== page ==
Honey Boo Boo
2012’s biggest reality star, the young pageant contestant Alana Thompson, had a quieter time this year, with a second season whose ratings were strong but whose buzz was a bit muted. America was, by now, accustomed to young Thompson, and outraged or scandalized reactions were reserved for other TLC programming, like “The Man With the 132-Pound Scrotum.”
Ocean missed out on the top Grammys for which he was nominated in early 2013; he bounced back quickly with featured appearances on albums by Kanye West, Jay Z and Beyoncé, and is at work on a new album. Things are looking up!
The “21 Jump Street” and “Magic Mike” star had a marginally less charmed 2013, with “White House Down” failing to connect with moviegoers and “Foxcatcher” delayed until next year. It may get worse before it gets better: His big 2014 sci-fi flick, “Jupiter Ascending,” looks … well, a little weird!
With their third album in 21 months hitting No. 1 immediately upon its fall 2013 release, the boy band that broke into America in 2012 would seem to be here to stay for a while. Still, they looked a bit nervous in their reaction shots during the Video Music Awards’ ‘N Sync reunion; maybe not this year, maybe not next, but eventually, the Justin of One Direction is going to break out. For now, though, things look good!
Lana Del Rey
The famously uncomfortable “Saturday Night Live” musical guest overcame endless mockery from 2012 to land her first top-10 hit in the summer of 2013 -- a remix of a year-old song, “Summertime Sadness.” As the co-writer of “Young and Beautiful,” the love theme from “The Great Gatsby,” Del Rey is such a front-runner for the best original song Oscar (last won by Adele) that there has been a direct-mail campaign to academy voters against her. The song was also played at the most romantic event of the year: Kanye West’s stadium marriage proposal to Kim Kardashian.
Wilson, who charmed fans of 2012’s “Pitch Perfect,” had a rockier 2013, with her sitcom “Super Fun Night” struggling creatively and in the ratings. Her next planned movies are both sequels, to “Kung Fu Panda” and -- hoping lightning will strike twice -- to “Pitch Perfect.”
Another 2012 music icon, Gotye won the record of the year trophy at the 2013 Grammys for “Somebody That I Used to Know.” He released no new singles in 2013, and has told the press he has been struggling to complete new material. Good luck, Gotye!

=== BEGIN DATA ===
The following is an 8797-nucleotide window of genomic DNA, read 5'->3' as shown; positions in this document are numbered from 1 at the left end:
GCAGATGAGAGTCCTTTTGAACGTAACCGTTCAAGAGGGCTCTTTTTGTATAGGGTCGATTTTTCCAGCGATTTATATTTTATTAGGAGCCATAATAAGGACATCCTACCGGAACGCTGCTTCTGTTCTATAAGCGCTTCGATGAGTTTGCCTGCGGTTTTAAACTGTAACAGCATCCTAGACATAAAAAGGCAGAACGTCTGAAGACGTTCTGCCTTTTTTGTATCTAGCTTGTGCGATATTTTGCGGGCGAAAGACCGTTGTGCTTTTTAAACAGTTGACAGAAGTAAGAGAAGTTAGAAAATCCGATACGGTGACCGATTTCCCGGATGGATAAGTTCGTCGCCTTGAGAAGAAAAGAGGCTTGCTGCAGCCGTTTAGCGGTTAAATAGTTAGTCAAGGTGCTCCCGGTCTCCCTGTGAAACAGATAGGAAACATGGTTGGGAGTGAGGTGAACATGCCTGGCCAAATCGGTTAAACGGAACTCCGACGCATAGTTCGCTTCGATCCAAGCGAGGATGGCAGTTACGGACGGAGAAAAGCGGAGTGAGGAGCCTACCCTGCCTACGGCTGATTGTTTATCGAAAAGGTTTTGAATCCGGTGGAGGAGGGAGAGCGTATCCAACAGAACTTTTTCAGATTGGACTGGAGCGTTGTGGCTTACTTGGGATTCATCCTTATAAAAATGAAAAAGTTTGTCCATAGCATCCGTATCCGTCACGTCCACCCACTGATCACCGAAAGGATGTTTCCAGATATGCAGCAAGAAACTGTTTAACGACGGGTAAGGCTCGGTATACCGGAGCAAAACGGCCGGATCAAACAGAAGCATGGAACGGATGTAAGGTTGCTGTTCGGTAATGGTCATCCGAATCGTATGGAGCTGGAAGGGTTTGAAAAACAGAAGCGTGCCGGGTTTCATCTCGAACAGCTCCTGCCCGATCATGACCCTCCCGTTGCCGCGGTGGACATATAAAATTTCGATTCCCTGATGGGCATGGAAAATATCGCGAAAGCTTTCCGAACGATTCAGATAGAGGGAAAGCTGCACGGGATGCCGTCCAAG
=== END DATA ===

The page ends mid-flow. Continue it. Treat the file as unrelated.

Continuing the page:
The golden boy of the 2012 Olympics, without feats of aquatic derring-do to distract the public this year, saw his always-tenuous persona completely shift from “amiable jock” into “utter dolt” with his E! reality series. Worst of all, the series was canceled.
In 2012, the young actress -- best known for her role in the indie “Winter’s Bone” and a supporting part in the “X-Men” franchise -- had marquee roles in the first “Hunger Games” film and in David O. Russell’s comedy “Silver Linings Playbook.” In 2013, she played to her strengths: After winning an Oscar, she starred in the second “Hunger Games” movie, on whose publicity tour she managed to charm everyone in America, and had another role in a David O. Russell comedy, “American Hustle,” for which she might just win ANOTHER Oscar. By 2014, she may end up running a major studio, or serving as president.
The breakout bikini model of 2012 made a repeat appearance on the cover of the Sports Illustrated swimsuit issue -- and got to do high-fashion spreads in Elle, Vogue and Vanity Fair. She was cast in a Cameron Diaz comedy, too. Some types of appeal are eternal!
E. L. James
The “50 Shades” novelist now gets to help share some input into a movie adaptation set for release in 2015. She probably never needs to work again! Isn’t that great? Isn’t that … just … great?
The “Gangnam Style” phenom performed at New Year’s 2013, but will spend New Year’s 2014 flipping channels to find his pistachio ad, his goofy antics having been outdone in the past year by “The Fox” singers Ylvis. Nothing meme can stay.